But without the fasting part. Or the ashes.
First, a bit of background.
I grew up a denomination that — intentionally — lived under a rock.
“Lent” was not a word I ever heard, unless someone was explaining in the past tense that they had let someone borrow something.
I certainly did not know it was a term used to describe a season of time in church calendars until I was probably in my early twenties. Then, it was something that the Catholics celebrated — which, of course, automatically made it “wrong.”
I’ve since left my “church,” my denomination, and most of my presuppositions (not all of them, how many of us ever do?) in a back alley somewhere between the Midwest and the west of Africa. Why is a long, long story, but one I look forward to writing about someday. I hope that my opinions are slowly being transformed into a reflection of the love of Jesus, instead of the self-righteousness of pharisaical religion. There’s a difference.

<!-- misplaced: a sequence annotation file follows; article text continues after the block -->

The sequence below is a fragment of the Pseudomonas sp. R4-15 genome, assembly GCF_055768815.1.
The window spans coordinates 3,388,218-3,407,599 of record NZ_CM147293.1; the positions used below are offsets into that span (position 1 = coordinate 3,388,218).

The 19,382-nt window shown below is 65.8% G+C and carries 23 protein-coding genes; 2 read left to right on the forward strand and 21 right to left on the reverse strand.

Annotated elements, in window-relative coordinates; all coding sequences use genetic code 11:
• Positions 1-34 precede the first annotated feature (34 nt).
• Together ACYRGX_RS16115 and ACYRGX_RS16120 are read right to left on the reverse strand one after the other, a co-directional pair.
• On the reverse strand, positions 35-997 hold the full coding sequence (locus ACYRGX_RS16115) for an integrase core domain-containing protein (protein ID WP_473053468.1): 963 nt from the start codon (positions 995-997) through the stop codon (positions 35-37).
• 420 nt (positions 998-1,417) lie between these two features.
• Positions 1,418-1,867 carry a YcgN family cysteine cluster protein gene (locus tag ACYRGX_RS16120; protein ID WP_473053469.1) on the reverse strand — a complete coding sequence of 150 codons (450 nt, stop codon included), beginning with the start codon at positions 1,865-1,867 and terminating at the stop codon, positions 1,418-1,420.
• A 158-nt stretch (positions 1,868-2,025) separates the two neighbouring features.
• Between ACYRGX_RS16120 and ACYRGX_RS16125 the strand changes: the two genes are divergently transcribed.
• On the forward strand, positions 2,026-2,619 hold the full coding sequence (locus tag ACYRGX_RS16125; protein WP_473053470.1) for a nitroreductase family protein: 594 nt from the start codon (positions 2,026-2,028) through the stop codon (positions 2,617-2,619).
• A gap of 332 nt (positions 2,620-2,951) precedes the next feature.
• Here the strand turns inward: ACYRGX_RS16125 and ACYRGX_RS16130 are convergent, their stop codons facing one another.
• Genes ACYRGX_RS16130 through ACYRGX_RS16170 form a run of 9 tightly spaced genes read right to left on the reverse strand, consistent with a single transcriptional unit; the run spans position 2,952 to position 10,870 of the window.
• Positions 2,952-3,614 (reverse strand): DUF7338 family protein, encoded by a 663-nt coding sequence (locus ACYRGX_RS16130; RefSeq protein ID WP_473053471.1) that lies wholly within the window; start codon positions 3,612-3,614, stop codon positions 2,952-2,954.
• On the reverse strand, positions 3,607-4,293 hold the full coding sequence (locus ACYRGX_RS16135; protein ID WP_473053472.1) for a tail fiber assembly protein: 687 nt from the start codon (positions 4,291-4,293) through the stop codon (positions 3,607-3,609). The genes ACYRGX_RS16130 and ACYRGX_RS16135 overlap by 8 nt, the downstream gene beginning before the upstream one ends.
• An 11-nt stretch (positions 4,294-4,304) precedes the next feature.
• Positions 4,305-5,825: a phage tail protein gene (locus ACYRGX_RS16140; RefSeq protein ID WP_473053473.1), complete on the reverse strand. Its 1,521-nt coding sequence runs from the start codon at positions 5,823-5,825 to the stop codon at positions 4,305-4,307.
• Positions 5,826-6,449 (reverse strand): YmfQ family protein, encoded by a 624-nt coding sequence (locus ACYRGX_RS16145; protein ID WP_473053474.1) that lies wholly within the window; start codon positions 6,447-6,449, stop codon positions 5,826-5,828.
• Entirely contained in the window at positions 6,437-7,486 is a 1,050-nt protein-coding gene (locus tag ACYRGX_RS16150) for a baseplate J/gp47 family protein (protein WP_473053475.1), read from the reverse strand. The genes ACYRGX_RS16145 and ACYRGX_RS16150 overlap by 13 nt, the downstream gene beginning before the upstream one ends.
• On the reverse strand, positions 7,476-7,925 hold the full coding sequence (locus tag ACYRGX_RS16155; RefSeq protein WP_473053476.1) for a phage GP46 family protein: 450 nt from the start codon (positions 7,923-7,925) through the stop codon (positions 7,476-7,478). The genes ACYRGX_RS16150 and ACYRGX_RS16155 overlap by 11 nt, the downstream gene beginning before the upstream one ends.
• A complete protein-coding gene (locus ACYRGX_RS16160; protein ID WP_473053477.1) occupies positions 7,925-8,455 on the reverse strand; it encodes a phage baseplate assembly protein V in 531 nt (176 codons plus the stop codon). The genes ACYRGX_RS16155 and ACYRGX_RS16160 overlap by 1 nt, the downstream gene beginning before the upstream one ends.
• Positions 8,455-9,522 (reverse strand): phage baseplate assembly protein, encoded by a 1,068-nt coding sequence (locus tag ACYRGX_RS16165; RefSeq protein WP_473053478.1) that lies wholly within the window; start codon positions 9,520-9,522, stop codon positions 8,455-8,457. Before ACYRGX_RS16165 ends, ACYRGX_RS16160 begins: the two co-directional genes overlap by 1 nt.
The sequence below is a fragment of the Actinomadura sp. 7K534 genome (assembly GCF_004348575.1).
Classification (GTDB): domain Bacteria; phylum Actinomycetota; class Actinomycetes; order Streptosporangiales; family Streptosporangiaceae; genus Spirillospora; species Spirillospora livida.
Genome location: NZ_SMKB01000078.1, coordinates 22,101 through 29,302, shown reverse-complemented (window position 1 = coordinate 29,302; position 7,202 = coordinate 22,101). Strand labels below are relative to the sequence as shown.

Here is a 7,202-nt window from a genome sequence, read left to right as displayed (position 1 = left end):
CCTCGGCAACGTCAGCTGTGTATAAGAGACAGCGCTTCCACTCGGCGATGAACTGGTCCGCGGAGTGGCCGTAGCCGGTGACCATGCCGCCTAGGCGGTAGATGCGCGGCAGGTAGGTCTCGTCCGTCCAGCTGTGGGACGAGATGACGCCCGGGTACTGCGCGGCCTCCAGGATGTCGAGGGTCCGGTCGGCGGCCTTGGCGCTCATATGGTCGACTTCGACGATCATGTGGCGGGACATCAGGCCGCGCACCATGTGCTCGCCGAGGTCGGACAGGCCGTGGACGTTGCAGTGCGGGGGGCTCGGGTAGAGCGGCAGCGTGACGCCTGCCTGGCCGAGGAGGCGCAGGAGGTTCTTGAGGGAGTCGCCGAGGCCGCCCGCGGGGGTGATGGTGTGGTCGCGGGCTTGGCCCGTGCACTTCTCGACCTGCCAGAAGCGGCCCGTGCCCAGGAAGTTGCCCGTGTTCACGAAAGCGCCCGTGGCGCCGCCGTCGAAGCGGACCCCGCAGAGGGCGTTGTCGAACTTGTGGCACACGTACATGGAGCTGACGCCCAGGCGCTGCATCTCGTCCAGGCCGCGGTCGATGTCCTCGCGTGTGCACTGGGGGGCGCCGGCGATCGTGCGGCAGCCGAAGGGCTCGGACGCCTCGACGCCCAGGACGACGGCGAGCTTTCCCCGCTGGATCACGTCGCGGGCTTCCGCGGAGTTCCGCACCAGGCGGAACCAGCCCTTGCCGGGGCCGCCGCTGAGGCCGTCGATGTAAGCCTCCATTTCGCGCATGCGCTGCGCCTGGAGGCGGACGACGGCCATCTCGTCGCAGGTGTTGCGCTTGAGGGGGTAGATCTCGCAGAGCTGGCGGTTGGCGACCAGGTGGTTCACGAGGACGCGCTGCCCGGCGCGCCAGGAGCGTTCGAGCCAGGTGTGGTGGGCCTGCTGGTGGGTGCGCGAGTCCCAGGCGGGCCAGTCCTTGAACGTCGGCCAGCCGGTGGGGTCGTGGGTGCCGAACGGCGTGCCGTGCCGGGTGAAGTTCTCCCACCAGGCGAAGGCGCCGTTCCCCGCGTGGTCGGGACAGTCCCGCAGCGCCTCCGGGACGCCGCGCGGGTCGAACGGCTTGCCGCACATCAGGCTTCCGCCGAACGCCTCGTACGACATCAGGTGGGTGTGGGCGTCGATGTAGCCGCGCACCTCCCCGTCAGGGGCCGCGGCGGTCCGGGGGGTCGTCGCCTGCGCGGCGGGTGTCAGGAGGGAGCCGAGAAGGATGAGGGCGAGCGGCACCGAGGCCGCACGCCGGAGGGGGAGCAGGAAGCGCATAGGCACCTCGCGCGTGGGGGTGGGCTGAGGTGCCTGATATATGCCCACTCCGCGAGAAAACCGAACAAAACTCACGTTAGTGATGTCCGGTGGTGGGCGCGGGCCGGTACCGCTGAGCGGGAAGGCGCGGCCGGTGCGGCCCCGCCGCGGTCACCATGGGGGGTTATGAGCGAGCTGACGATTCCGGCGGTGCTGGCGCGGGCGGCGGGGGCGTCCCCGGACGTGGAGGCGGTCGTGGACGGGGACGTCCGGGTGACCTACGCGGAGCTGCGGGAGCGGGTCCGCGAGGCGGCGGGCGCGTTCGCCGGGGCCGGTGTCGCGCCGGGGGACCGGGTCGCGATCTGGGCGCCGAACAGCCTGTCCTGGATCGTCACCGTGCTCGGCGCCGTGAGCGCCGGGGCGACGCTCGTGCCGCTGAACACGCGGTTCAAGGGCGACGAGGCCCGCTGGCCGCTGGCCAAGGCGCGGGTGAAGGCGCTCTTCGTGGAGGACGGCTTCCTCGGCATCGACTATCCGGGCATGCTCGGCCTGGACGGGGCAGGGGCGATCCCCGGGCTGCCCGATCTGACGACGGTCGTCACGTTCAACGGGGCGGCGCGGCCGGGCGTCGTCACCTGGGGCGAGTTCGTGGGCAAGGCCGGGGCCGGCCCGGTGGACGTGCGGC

With the new-found freedom of owning no rules but the ones I see and understand in scripture to apply to Jesus-people today, I live a life of listening and exploration. I no longer build walls between myself and people of other denominations, belief systems, or religious convictions. And I eschew formalized religion and hierarchical spirituality.
So…why are you observing Lent?
Frankly, it’s about curiosity, and giving myself the permission to explore all of God’s Kingdom. Other followers of Christ, no matter what their doctrinal beliefs, are part of his Kingdom. And I firmly believe there is always something to learn from how other people interact with God.
In addition, I have learned to value depth and breadth in community, especially when dealing with matters of Christianity. It keeps me humble, honest, and hopefully kinder.
When you can define a person or a group by labels and differences, you can no longer connect with or empathize with them. You dehumanize them. That is the exact opposite of what Jesus was all about, and The Church is missing this.